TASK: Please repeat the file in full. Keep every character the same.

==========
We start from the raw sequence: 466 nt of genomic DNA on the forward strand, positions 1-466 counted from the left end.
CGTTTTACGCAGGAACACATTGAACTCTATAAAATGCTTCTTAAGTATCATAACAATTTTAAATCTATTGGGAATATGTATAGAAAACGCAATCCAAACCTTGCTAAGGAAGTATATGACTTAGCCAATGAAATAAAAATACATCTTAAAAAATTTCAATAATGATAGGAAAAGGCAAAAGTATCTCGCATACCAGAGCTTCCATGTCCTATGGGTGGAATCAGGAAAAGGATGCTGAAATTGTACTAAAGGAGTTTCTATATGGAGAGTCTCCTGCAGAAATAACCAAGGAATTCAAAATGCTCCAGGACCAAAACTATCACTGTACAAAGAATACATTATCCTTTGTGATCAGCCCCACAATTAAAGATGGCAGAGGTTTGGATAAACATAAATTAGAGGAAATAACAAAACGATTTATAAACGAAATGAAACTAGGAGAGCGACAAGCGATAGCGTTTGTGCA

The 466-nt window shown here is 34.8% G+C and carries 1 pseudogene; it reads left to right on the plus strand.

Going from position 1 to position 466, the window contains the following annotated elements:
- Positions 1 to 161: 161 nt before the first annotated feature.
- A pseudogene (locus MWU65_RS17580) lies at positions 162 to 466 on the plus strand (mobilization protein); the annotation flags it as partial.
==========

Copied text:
We start from the raw sequence: 466 nt of genomic DNA on the forward strand, positions 1-466 counted from the left end.
CGTTTTACGCAGGAACACATTGAACTCTATAAAATGCTTCTTAAGTATCATAACAATTTTAAATCTATTGGGAATATGTATAGAAAACGCAATCCAAACCTTGCTAAGGAAGTATATGACTTAGCCAATGAAATAAAAATACATCTTAAAAAATTTCAATAATGATAGGAAAAGGCAAAAGTATCTCGCATACCAGAGCTTCCATGTCCTATGGGTGGAATCAGGAAAAGGATGCTGAAATTGTACTAAAGGAGTTTCTATATGGAGAGTCTCCTGCAGAAATAACCAAGGAATTCAAAATGCTCCAGGACCAAAACTATCACTGTACAAAGAATACATTATCCTTTGTGATCAGCCCCACAATTAAAGATGGCAGAGGTTTGGATAAACATAAATTAGAGGAAATAACAAAACGATTTATAAACGAAATGAAACTAGGAGAGCGACAAGCGATAGCGTTTGTGCA

The 466-nt window shown here is 34.8% G+C and carries 1 pseudogene; it reads left to right on the plus strand.

Going from position 1 to position 466, the window contains the following annotated elements:
- Positions 1 to 161: 161 nt before the first annotated feature.
- A pseudogene (locus MWU65_RS17580) lies at positions 162 to 466 on the plus strand (mobilization protein); the annotation flags it as partial.